EINVAL An invalid value was specified for flags or mode; or addr + len was less than addr;
              or addr is not a multiple of the system page size.  Or, mode  is  MPOL_DEFAULT  and
              nodemask  specified  a  nonempty  set;  or mode is MPOL_BIND or MPOL_INTERLEAVE and
              nodemask is empty.  Or, maxnode  exceeds  a  kernel-imposed  limit.   Or,  nodemask
              specifies one or more node IDs that are greater than the maximum supported node ID.
              Or, none of the node IDs specified by nodemask  are  on-line  and  allowed  by  the
              thread's  current  cpuset  context,  or none of the specified nodes contain memory.
              Or, the mode argument specified both MPOL_F_STATIC_NODES and MPOL_F_RELATIVE_NODES.

       EIO    MPOL_MF_STRICT was specified and an existing page was already on a node  that  does
              not  follow  the  policy; or MPOL_MF_MOVE or MPOL_MF_MOVE_ALL was specified and the
              kernel was unable to move all existing pages in the range.

       ENOMEM Insufficient kernel memory was available.

       EPERM  The flags argument included the MPOL_MF_MOVE_ALL flag and the caller does not  have
              the CAP_SYS_NICE privilege.

VERSIONS

       The mbind() system call was added to the Linux kernel in version 2.6.7.

CONFORMING TO

       This system call is Linux-specific.

NOTES

       For information on library support, see numa(7).

       NUMA  policy  is  not  supported  on  a  memory-mapped file range that was mapped with the
       MAP_SHARED flag.

       The MPOL_DEFAULT mode can have different effects for mbind() and  set_mempolicy(2).   When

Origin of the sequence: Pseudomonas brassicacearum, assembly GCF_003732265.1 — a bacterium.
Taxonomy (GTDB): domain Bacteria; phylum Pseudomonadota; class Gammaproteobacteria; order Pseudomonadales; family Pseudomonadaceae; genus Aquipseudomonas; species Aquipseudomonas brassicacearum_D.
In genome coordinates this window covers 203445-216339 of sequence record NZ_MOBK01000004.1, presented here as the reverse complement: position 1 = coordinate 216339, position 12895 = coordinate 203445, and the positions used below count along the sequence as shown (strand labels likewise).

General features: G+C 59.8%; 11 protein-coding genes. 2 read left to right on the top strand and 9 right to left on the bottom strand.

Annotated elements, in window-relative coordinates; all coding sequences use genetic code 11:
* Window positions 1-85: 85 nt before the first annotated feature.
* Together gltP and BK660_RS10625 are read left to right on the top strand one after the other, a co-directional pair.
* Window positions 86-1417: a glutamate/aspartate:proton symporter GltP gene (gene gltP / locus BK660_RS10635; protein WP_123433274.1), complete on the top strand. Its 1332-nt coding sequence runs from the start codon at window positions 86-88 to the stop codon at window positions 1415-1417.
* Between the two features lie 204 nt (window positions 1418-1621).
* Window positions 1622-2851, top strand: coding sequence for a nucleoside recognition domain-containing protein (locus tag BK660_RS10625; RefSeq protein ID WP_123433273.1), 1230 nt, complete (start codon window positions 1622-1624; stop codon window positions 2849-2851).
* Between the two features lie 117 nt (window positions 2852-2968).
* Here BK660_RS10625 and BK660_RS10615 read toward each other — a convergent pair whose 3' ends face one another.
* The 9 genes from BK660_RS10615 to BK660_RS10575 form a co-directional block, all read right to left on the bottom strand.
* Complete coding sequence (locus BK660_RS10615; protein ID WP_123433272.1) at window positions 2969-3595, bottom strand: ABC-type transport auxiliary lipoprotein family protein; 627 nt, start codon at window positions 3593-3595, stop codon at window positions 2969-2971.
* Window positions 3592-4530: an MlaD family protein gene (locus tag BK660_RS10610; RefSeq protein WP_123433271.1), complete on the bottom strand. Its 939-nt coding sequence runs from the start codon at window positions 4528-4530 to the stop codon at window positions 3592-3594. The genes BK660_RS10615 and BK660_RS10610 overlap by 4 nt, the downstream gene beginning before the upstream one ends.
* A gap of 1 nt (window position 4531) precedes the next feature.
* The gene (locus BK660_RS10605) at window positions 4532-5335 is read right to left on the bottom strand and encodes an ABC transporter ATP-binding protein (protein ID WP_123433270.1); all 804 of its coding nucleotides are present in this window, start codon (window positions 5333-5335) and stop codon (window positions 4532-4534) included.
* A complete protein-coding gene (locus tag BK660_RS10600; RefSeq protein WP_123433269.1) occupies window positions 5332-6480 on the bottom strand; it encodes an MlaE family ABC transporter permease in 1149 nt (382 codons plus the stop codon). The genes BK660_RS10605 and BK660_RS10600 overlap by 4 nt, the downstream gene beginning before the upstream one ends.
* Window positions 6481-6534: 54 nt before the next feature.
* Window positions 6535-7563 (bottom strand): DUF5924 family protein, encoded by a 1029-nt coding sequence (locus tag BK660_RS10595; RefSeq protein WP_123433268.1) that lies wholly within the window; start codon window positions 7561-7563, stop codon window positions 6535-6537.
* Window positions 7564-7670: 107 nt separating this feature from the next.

MPOL_DEFAULT  is specified for set_mempolicy(2), the thread's memory policy reverts to the
       system default policy or local allocation.  When MPOL_DEFAULT is specified for a range  of
       memory  using  mbind(),  any  pages  subsequently  allocated  for  that range will use the
       thread's memory policy, as set by set_mempolicy(2).  This effectively removes the explicit
       policy  from  the  specified  range,  "falling  back" to a possibly nondefault policy.  To
       select explicit "local allocation" for a memory range, specify a  mode  of  MPOL_LOCAL  or
       MPOL_PREFERRED with an empty set of nodes.  This method will work for set_mempolicy(2), as
       well.

       Support for huge page policy was added with 2.6.16.  For interleave policy to be effective
       on huge page mappings the policied memory needs to be tens of megabytes or larger.

       MPOL_MF_STRICT is ignored on huge page mappings.

       MPOL_MF_MOVE and MPOL_MF_MOVE_ALL are available only on Linux 2.6.16 and later.

SEE ALSO

       get_mempolicy(2),  getcpu(2),  mmap(2),  set_mempolicy(2),  shmat(2),  shmget(2), numa(3),
       cpuset(7), numa(7), numactl(8)

COLOPHON

       This page is part of release 4.16 of the Linux man-pages project.  A  description  of  the
       project,  information  about  reporting  bugs, and the latest version of this page, can be
       found at https://www.kernel.org/doc/man-pages/.